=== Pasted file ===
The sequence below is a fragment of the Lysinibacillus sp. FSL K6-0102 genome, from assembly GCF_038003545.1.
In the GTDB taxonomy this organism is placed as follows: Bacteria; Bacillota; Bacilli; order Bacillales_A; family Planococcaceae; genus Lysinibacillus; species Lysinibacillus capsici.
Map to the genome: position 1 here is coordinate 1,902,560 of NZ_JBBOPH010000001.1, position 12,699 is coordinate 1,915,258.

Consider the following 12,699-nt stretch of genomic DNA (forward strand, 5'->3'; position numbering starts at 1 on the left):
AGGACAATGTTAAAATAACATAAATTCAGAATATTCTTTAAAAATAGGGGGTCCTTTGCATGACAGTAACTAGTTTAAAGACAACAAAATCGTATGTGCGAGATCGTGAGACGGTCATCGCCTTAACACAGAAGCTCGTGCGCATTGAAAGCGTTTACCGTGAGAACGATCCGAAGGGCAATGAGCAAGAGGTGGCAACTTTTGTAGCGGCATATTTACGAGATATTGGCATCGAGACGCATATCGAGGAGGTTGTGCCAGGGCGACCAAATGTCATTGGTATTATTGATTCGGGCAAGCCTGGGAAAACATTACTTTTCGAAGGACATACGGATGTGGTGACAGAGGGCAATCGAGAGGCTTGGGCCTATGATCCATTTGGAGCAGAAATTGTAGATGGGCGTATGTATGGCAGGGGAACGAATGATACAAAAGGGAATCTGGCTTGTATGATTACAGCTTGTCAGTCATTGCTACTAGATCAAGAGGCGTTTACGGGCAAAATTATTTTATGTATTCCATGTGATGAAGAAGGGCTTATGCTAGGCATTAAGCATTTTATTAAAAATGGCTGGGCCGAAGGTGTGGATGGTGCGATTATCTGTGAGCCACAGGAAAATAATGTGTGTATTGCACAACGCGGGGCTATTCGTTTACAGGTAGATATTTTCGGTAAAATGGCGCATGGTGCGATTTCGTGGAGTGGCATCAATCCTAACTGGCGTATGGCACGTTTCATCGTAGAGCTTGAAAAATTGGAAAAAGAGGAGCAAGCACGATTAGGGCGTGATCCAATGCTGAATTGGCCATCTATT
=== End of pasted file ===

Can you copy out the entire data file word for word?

The sequence below is a fragment of the Lysinibacillus sp. FSL K6-0102 genome, from assembly GCF_038003545.1.
In the GTDB taxonomy this organism is placed as follows: Bacteria; Bacillota; Bacilli; order Bacillales_A; family Planococcaceae; genus Lysinibacillus; species Lysinibacillus capsici.
Map to the genome: position 1 here is coordinate 1,902,560 of NZ_JBBOPH010000001.1, position 12,699 is coordinate 1,915,258.

Consider the following 12,699-nt stretch of genomic DNA (forward strand, 5'->3'; position numbering starts at 1 on the left):
AGGACAATGTTAAAATAACATAAATTCAGAATATTCTTTAAAAATAGGGGGTCCTTTGCATGACAGTAACTAGTTTAAAGACAACAAAATCGTATGTGCGAGATCGTGAGACGGTCATCGCCTTAACACAGAAGCTCGTGCGCATTGAAAGCGTTTACCGTGAGAACGATCCGAAGGGCAATGAGCAAGAGGTGGCAACTTTTGTAGCGGCATATTTACGAGATATTGGCATCGAGACGCATATCGAGGAGGTTGTGCCAGGGCGACCAAATGTCATTGGTATTATTGATTCGGGCAAGCCTGGGAAAACATTACTTTTCGAAGGACATACGGATGTGGTGACAGAGGGCAATCGAGAGGCTTGGGCCTATGATCCATTTGGAGCAGAAATTGTAGATGGGCGTATGTATGGCAGGGGAACGAATGATACAAAAGGGAATCTGGCTTGTATGATTACAGCTTGTCAGTCATTGCTACTAGATCAAGAGGCGTTTACGGGCAAAATTATTTTATGTATTCCATGTGATGAAGAAGGGCTTATGCTAGGCATTAAGCATTTTATTAAAAATGGCTGGGCCGAAGGTGTGGATGGTGCGATTATCTGTGAGCCACAGGAAAATAATGTGTGTATTGCACAACGCGGGGCTATTCGTTTACAGGTAGATATTTTCGGTAAAATGGCGCATGGTGCGATTTCGTGGAGTGGCATCAATCCTAACTGGCGTATGGCACGTTTCATCGTAGAGCTTGAAAAATTGGAAAAAGAGGAGCAAGCACGATTAGGGCGTGATCCAATGCTGAATTGGCCATCTATT